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By Brian Sunohara
In Cheeseman et al v. Credit Valley Hospital et al, 2019 ONSC 4996, the court examined four issues in relation to a jury trial.
By Brian Sunohara
Expert witnesses, especially those with little experience testifying in court, do not always appreciate their duties.
By Stephen G. Ross, Brian Sunohara, Meryl Rodrigues
A decision released by the Ontario Court of Appeal provides some helpful guidance on the use of surveillance at trial.
By Brian Sunohara
A thorough understanding of hearsay is important for all litigators.
By Brian Sunohara
Strict compliance with an insurance policy is not necessarily required for an insured to recover under the policy.
By Brian Sunohara
At the same time, lawyers are not required to present a disinterested account of the law.
By Kevin Adams
In Stegenga v. Economical Mutual Insurance Company, the plaintiff brought a court action seeking damages related to the administration of her accident benefits claim based on alleged bad faith, negligence and fraud ...
By Brian Sunohara
Condominium corporations have a duty to maintain and repair the common elements.
By Brian Sunohara
Courts can bar recovery in tort based on a plaintiff's immoral or illegal conduct only in very limited circumstances.
By Brian Sunohara
The cumulative effect of these transgressions rendered an appropriate correcting instruction impossible.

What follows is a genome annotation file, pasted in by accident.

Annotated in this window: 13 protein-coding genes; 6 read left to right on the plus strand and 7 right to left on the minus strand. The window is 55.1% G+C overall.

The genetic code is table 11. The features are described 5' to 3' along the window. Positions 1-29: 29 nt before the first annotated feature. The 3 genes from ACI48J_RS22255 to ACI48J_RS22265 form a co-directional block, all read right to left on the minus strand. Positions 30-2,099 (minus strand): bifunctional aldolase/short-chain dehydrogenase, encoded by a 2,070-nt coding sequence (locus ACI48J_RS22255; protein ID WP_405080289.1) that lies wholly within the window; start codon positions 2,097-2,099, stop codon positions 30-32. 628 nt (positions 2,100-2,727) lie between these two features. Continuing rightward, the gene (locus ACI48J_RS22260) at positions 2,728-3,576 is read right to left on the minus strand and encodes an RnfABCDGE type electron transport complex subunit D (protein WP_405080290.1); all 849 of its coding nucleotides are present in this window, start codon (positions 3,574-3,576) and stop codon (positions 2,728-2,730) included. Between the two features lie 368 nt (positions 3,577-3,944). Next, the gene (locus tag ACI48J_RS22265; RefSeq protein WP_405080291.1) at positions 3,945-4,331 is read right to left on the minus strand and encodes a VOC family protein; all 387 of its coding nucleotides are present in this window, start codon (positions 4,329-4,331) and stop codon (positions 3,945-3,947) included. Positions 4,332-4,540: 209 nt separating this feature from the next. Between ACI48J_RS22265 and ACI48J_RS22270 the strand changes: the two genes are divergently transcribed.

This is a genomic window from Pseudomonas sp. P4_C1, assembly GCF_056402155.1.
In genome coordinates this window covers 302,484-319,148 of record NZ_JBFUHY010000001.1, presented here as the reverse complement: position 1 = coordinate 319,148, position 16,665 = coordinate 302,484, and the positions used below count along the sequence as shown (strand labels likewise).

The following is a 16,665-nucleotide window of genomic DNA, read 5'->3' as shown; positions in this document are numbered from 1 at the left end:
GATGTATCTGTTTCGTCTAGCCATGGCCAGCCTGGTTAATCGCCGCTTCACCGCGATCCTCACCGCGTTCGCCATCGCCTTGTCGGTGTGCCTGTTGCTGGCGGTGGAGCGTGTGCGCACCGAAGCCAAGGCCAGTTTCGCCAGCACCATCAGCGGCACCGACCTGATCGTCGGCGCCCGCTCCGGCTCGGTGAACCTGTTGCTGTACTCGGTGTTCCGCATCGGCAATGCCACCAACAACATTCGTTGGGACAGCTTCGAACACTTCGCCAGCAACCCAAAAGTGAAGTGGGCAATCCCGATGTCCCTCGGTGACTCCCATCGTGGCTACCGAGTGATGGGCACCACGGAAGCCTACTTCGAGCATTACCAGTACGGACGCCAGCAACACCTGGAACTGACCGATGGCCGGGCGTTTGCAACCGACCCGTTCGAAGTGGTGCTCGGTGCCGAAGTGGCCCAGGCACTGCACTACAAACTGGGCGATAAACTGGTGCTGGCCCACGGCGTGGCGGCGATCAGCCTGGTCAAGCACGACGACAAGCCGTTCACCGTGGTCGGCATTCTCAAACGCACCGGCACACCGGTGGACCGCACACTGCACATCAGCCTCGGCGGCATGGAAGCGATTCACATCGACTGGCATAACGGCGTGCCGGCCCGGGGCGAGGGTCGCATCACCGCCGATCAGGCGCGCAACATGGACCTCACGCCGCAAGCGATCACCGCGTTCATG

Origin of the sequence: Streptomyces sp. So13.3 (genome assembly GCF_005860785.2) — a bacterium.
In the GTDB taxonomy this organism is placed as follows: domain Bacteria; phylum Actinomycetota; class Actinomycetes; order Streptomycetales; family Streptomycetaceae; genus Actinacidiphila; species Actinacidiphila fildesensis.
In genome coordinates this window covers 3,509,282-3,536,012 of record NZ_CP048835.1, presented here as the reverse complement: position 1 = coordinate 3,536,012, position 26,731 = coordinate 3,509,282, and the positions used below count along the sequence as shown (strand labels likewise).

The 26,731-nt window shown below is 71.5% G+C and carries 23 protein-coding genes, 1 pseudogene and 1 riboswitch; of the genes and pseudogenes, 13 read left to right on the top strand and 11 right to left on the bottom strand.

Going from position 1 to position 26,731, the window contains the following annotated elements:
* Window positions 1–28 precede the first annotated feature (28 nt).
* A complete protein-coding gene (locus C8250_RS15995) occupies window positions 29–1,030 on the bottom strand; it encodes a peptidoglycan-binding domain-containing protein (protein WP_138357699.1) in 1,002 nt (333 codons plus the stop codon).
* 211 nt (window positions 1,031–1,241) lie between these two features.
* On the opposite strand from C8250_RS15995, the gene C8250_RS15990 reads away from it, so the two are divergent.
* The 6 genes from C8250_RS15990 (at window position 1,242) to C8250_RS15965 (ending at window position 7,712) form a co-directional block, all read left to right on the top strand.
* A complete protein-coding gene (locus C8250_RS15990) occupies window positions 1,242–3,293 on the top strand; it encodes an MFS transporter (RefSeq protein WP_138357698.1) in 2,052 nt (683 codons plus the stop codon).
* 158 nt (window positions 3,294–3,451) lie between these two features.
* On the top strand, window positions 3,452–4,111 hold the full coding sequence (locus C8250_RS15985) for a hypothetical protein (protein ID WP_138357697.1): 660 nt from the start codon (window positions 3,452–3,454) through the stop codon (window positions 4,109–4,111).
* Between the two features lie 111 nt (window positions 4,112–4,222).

By Brian Sunohara
A recent court decision shows that occupiers cannot turn a blind eye when relying on a contractor.
By Tom Macmillan
There are few news stories that arouse the imaginations of the Ontario electorate as insurance reform.
By Anita M. Varjacic, Colleen Mackeigan
If you expect any issues from opposing counsel, you should share the proposed qualifications in advance.
By Jocelyn-Rose Brogan
In May 2019, the Ontario Superior Court of Justice released its decision in Ali v. Smart REIT, 2019 ONSC 2824, granting the defendants' request for summary judgment against the plaintiff who tripped on a curb leading to the entrance of a shopping plaza.
By Meryl Rodrigues
Over five years after its release, it seems almost trite to say that the Supreme Court's decision in Hryniak v. Mauldin was intended to facilitate efficiencies and cost-effectiveness in the adjudication of civil matters ...